I like Hayward Baker's series of videos using animations to demonstrate different geotechnical construction methods. This video demonstrates how tangent pile shafts or secant pile shafts are constructed. Check out the video. Note: Hayward Baker is a sponsor of this website.
Underground metal mines can have extremely high temperatures, making it hazardous for employees to work there for more than a few minutes at a time. Researchers from my alma mater, the University of Arizona, are studying the possibility of using a common mining waste product, tailings, as aggregate in shotcrete with good insulation properties that will be used to coat rock surfaces that readily conduct heat. [Source: Arizona Engineer. Image: Arizona Engineer]
The cover story in the latest issue of LIDAR Magazine is titled Unearthing Landslides. It describes the work done by a company called Quantum Spatial in the immediate aftermath of the Oso Landslide. They were also involved in scanning the recent landslide in Grand Mesa, Colorado. Quantum Spatial has developed a landslide tool that identifies areas of landslide risk based on different aspects of the LiDAR based topography. [Source: Read the article from LiDAR News. Image: LIDAR Magazine]
ENR's annual ranking of the Top 200 Environmental Firms has been released. Their survey ranks firms based on revenue, and the results of their survey show a growth of 4% from 2013 to 2014 to $53.7 billion which reverses the trend observed in last year's survey. [Source: Check out ENR: Engineering News Record to see the full top 200 list. Image: ENR]
Scientists from NASA's Jet Propulsion Laboratory in Pasadena, CA used their Uninhabited Aerial Vehicle Synthetic Aperture Radar (UAVSAR) technology to collect repeat measurements of the Napa Valley area to accurately map ground deformations from the August 24, 2014 earthquake. The special autopilot developed by NASA allows the C-20A aircraft to fly within 30 feet of its previous flight line surveys to collect high-resolution radar data. The data can be processed using interferrometric techniques to generate INSAR images that will tell geologists, engineers, seismologists, and planners how much movement occurred, including in soft sediment areas near the North Bay Aqueduct. [Source: NASA. Image: NASA Armstrong]
Providing geotechnical drilling parameters such as thrust, rotation, rate of penetration, and flush pressure will soon be incorporated into European Standard EN22574-15 and is already in BS5930. Having these parameters available gives geotechnical engineers another tool in the toolbox to characterize the subsurface. But I am not familiar with any drilling companies here in the US that can record and report this type of data. Does anyone use this technology in their practice? What kind of equipment is required on the drill rig to collect this data? Leave a comment, or tweet @geoprac. [Source: New Civil Engineer Ground Engineering news via Geotechnical Data Hub on LinkedIn. Image: ocarc.ca]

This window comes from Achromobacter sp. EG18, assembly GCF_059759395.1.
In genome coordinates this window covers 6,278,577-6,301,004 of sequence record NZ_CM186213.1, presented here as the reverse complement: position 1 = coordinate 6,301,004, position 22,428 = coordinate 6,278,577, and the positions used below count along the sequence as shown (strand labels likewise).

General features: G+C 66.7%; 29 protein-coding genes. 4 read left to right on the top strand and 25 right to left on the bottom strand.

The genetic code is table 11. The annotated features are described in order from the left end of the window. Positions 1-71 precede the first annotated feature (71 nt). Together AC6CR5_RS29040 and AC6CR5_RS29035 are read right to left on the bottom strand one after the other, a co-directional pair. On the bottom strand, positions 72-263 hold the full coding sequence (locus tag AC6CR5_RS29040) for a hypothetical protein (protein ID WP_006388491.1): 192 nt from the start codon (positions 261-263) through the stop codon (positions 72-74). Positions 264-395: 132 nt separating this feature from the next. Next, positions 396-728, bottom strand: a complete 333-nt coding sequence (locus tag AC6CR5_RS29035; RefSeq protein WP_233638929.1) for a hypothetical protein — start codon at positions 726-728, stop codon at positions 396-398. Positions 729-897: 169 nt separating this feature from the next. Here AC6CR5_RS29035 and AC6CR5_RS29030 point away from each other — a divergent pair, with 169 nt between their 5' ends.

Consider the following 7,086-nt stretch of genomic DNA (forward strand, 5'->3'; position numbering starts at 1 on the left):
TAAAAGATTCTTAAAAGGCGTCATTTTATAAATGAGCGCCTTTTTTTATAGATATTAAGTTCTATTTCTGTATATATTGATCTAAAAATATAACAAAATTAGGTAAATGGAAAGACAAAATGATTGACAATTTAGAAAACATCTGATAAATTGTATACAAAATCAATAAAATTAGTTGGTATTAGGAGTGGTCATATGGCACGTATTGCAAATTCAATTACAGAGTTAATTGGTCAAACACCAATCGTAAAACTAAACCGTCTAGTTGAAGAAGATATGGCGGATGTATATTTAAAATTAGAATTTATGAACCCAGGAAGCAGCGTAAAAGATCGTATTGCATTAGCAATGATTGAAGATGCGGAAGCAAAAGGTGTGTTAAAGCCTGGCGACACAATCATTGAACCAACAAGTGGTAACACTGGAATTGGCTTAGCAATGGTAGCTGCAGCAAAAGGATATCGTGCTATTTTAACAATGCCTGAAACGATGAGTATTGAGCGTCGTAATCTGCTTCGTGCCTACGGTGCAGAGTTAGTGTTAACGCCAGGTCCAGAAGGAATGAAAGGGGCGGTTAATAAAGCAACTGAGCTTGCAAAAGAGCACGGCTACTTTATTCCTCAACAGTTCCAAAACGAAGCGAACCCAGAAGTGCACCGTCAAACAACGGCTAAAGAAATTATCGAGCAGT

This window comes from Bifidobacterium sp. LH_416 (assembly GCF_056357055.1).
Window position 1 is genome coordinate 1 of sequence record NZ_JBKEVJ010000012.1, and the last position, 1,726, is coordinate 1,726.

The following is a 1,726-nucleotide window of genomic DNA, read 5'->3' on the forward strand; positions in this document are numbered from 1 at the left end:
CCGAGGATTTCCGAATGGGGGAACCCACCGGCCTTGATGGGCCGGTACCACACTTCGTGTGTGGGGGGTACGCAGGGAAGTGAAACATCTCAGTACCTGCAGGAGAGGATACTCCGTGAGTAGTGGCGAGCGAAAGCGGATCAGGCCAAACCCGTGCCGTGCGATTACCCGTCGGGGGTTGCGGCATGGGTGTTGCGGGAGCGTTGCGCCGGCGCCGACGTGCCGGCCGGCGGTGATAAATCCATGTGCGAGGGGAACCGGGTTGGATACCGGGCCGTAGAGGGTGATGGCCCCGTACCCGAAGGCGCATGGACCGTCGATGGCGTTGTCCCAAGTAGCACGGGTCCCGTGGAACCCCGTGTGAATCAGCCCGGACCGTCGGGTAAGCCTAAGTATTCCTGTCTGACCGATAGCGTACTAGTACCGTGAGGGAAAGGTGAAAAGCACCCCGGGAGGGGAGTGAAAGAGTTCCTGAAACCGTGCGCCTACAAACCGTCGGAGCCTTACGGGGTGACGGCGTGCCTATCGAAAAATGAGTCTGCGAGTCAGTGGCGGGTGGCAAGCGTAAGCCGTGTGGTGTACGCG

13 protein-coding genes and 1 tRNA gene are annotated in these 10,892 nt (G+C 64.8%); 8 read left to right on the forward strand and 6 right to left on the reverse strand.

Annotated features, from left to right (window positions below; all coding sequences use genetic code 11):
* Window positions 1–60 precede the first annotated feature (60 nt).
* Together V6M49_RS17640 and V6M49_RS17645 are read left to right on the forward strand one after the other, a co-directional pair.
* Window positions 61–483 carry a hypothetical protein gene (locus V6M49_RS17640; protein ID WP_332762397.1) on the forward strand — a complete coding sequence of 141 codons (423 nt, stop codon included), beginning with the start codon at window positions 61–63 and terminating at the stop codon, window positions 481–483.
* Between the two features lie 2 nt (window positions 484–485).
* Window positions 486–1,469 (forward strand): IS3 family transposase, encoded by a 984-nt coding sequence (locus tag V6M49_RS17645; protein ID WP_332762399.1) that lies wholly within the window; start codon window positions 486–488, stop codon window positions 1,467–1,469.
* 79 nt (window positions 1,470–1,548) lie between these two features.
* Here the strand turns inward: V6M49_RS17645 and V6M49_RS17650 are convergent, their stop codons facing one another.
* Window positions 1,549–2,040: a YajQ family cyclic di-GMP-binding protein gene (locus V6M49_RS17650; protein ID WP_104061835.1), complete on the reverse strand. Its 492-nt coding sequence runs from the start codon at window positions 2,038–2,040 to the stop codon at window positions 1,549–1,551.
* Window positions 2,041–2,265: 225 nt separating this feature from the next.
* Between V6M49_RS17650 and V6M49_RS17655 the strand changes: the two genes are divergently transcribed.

What are the top geotechnical engineering schools in the United States? I don't know how accurate or scientific this list is, but a quick glance tells me they definitely got many of the most well-known programs. Their list was based on the top Civil Engineering Programs (according to US News and World Report) that also offer geotechnical engineering programs. I doubt the person who compiled this knows much about geotech. But if you are a student researching where to go get a MS in geotech, this list is a good place to start. Anyone care to comment? [Source: Read the List of Top Geotechnical Engineeering Programs at Education Portal via @URETEKHoldings. Image: University of Wyoming (not on the list, sorry Cowboys)]
Equipment manufacturer Liebherr has created a new simulator to allow operators to train on foundation drilling equipment virtually. The simulator is based on other simulators created by Liebherr, and includes things like a real construction site with neighboring buildings and structures, uneven ground, varying soil conditions, etc. [Source: Read more at GE Innovation News | New Civil Engineer via @GE_magazine. Image: NCE / GE Innovation News]
Dr. Carlos Santamarina of Georgia Tech. presented the 2014 Terzaghi Lecture at Geo-Congress 2014 entititled 'Energy Geotechnology: Enabling New Insights Into Soil Behavior'. From the You-Tube summary:
Energy is critical to life, and the coming decades will see worldwide population growth and associated economic development that will result in a pronounced increase in energy demand. Historically, geotechnical engineering has been crucial to projects that have sustained societal transformations. Once again, geotechnical engineering has a central role to play in the evolving energy challenge, from resource recovery and infrastructure development, to energy storage and waste management. Examples during this lecture and details in the accompanying manuscript show that the emerging field of energy geotechnology drives us to reconsider the basic tenets of geotechnical engineering (such as soil formation, index properties, and classification), to extend our understanding of geomaterials (at high pressure and temperature, long time scales, and large number of repetitions), to recognize new phenomena (most often couplings between hydraulic, thermal, chemical, biological and mechanical processes, and various forms of localization), and to advance technological innovations for characterization (in situ, sampling, and laboratory) and monitoring.